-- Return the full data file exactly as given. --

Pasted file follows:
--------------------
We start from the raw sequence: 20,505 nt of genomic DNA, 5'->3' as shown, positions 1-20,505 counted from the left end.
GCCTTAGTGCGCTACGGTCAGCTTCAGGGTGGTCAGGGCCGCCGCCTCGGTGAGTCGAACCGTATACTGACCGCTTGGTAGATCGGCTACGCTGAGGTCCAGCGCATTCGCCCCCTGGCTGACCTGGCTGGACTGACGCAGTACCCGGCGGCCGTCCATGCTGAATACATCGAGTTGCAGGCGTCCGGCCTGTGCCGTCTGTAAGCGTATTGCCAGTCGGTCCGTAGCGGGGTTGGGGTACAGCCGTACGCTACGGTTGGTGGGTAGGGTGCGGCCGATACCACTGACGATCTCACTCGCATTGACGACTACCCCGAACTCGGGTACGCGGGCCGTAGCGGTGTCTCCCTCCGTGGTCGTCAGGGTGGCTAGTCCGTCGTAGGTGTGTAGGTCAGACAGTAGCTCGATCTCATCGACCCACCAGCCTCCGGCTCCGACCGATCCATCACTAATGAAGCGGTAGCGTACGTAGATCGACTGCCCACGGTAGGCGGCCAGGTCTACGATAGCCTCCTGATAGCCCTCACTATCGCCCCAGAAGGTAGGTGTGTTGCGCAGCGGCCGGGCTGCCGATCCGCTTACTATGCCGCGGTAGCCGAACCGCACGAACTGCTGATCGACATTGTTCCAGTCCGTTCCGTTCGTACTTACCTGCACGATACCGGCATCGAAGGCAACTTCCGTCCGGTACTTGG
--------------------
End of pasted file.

We start from the raw sequence: 20,505 nt of genomic DNA, 5'->3' as shown, positions 1-20,505 counted from the left end.
GCCTTAGTGCGCTACGGTCAGCTTCAGGGTGGTCAGGGCCGCCGCCTCGGTGAGTCGAACCGTATACTGACCGCTTGGTAGATCGGCTACGCTGAGGTCCAGCGCATTCGCCCCCTGGCTGACCTGGCTGGACTGACGCAGTACCCGGCGGCCGTCCATGCTGAATACATCGAGTTGCAGGCGTCCGGCCTGTGCCGTCTGTAAGCGTATTGCCAGTCGGTCCGTAGCGGGGTTGGGGTACAGCCGTACGCTACGGTTGGTGGGTAGGGTGCGGCCGATACCACTGACGATCTCACTCGCATTGACGACTACCCCGAACTCGGGTACGCGGGCCGTAGCGGTGTCTCCCTCCGTGGTCGTCAGGGTGGCTAGTCCGTCGTAGGTGTGTAGGTCAGACAGTAGCTCGATCTCATCGACCCACCAGCCTCCGGCTCCGACCGATCCATCACTAATGAAGCGGTAGCGTACGTAGATCGACTGCCCACGGTAGGCGGCCAGGTCTACGATAGCCTCCTGATAGCCCTCACTATCGCCCCAGAAGGTAGGTGTGTTGCGCAGCGGCCGGGCTGCCGATCCGCTTACTATGCCGCGGTAGCCGAACCGCACGAACTGCTGATCGACATTGTTCCAGTCCGTTCCGTTCGTACTTACCTGCACGATACCGGCATCGAAGGCAACTTCCGTCCGGTACTTGG